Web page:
One thing I have noted of late is that some particular genres seem to follow on tried formulas for their games. For instance Fortnite seems to have pioneered the Battle Royale genre, and a lot of other Battle Royales seem to be doing their own version following a very similar game style. This creates a genre of games that are all fairly similar.

Not For Broadcast came across my radar recently. It caught my attention because it seemed to be attempting something a little different. It seems to have lofty goals of being a parody of your typical newsroom I’ve been given an opportunity to give it a playthrough, so let’s see if it lives up to the hype. This is a break from the traditional Battle Royale or First-Person Shooter.


The premise of the game is fairly simple. You are in charge of broadcasting tonight’s news broadcast. You will need to make a lot of decisions on the fly, bleeping out all the naughty language, making sure the cameras are where they need to be, and making sure what you send out is engaging for your audience. The decisions you make influences how your audience will respond.

It should be noted that this is one of the larger games I’ve downloaded of late, with a download of over 40 gigabytes. This definitely isn’t the largest game in my collection, though it is up there. The reason for this is the sheer quantity of video footage that is included in the game. The developers claim there is nearly 43 hours of pre-recorded footage included in the game which has earned the game a place in Guinness World Records. The size of the game may be an issue for those still on slower Internet connections or those that still have to worry about bandwidth caps.

When you start a new game, you are given a few different options for game modes. This mainly sets the difficulty level for the game, which you can of course set to taste.

The first playthrough takes you into a tutorial. This gives you a basic overview of the game mechanics and, I will say, this is one of the best tutorials I think I’ve seen in a while. It’s not just a simple overview of what button does what, it takes you through a complete broadcast and gives you full instructions on what you need to do. This does get a little fast-paced in places, so you will need to be on your toes. It also serves as the starting point for the storyline, so the tutorial is integrated in the game proper rather than as a separate thing.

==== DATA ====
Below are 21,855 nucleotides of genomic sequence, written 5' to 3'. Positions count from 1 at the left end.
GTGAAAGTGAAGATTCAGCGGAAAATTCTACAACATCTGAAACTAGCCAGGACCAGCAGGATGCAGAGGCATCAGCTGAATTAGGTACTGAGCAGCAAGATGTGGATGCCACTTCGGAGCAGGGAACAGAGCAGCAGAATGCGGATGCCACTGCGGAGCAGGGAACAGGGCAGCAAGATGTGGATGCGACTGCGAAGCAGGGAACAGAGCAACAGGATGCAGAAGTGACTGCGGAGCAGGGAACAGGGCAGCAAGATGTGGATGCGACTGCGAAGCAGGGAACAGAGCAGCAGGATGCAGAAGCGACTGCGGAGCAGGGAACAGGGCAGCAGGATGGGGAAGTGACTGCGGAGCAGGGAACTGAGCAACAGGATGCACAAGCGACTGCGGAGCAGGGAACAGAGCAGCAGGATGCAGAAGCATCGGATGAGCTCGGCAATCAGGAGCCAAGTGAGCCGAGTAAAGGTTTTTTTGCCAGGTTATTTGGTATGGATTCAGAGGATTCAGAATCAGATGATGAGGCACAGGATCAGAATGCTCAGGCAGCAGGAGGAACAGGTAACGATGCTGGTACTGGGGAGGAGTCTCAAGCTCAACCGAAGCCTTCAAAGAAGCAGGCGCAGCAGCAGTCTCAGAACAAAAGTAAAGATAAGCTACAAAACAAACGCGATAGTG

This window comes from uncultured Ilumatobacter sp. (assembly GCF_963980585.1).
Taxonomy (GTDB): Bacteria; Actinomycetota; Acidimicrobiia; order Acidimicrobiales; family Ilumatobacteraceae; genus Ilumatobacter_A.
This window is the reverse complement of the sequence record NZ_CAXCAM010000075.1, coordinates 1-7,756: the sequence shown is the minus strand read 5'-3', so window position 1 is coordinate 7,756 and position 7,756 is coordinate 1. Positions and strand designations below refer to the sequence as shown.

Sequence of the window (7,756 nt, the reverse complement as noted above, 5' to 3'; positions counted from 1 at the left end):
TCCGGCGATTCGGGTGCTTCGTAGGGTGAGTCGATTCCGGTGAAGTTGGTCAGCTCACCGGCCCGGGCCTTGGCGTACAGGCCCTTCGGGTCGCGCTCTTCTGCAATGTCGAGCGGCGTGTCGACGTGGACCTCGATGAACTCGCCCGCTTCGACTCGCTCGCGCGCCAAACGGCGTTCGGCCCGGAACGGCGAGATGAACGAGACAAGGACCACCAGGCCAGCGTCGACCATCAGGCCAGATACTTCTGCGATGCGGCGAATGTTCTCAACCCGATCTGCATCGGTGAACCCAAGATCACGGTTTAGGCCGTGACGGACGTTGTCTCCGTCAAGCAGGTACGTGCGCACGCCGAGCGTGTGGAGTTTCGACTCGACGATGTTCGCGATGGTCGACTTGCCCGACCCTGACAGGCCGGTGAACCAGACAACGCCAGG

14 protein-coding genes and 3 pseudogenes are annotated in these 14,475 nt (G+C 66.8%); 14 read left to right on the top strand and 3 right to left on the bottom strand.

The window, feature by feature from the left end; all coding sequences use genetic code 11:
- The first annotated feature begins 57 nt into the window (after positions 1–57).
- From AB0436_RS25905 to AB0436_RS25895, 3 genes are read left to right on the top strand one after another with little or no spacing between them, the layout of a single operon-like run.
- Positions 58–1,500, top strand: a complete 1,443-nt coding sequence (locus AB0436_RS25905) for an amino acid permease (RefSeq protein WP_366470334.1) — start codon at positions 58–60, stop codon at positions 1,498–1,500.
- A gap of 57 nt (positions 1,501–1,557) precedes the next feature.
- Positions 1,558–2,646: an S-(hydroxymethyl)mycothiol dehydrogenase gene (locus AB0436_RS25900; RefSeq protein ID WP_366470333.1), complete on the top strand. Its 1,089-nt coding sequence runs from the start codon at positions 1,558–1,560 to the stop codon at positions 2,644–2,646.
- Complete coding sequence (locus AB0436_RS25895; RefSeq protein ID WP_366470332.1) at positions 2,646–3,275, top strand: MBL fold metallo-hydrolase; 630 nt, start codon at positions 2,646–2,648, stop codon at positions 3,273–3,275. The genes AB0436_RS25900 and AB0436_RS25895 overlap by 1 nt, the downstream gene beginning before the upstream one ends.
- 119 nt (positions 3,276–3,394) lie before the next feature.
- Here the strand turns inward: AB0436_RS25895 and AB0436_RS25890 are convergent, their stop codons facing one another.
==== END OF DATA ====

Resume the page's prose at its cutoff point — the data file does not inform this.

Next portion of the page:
Once the tutorial completes, the game continues with a simple point-and-click style adventure, which sets up the storyline ready for the next broadcast. This has been done actually fairly well. I’ve seen other games try and draw this out.  Not For Broadcast tries to keep these point-and-click sections compact enough to set things up without becoming boring.

The game itself continues to be extremely fast paced. You do need to keep track of a number of things at the same time, which just adds to the fun. It’s a challenge, but also extremely engaging. It’s hectic, but does not get to the point of being overwhelming. It’s got the balance right between keeping you busy but not giving you too much to deal with.

There is also another fantastic addition. At the end of each broadcast, you get an opportunity to review what you broadcast, as well as what made the cutting room floor so to speak. It is actually good to sit back and watch some of this, as the quality of the writing sometimes gets missed in the heat of the moment. The writing and acting is, to put it simply, phenomenal. It appeals to my schoolboy sense of humor but in a way that doesn’t go overboard. There’s a line between vulgar and downright obscene, and the writing seems to straddle that boundary very well. The writing is also a very well-written narrative about the power of media in our lives, which is subtle enough not to bludgeon you to death, but is also extremely relevant.


The graphics in this game are extremely well done. As noted earlier, there is a large amount of pre-recorded cut-scene footage that allows you to create narratives each time you play the game. This footage is extremely well put together.

The interface is also absolutely brilliant. It’s clear and straightforward without being too cluttered. It has a decent level of detail, without going utterly overboard and distracting you from the gameplay. This is a classic example of how things should be done. A lot of attention has been given to getting this right.


A lot of effort has been put into creating this game, and it shows. It’s got great writing, a point-and-click narration style in places that gets the job done without being boring and drawn out, and is extremely engaging and funny. If you wanted a game to compare it to, think The Stanley Parable. This game is essentially a funny, slightly vulgar and poignant parody on mass media in the same way that The Stanley Parable is a comedic parody of computer gaming.

This game is one of the funnies games I’ve played in a very long time. It’s an area that not many games delve into, and has been executed perfectly.

About Author

Head honcho and tech guy behind the GeekJabber website, I also do my fair share of writing. I am a fan of vintage technology, casual gaming and music.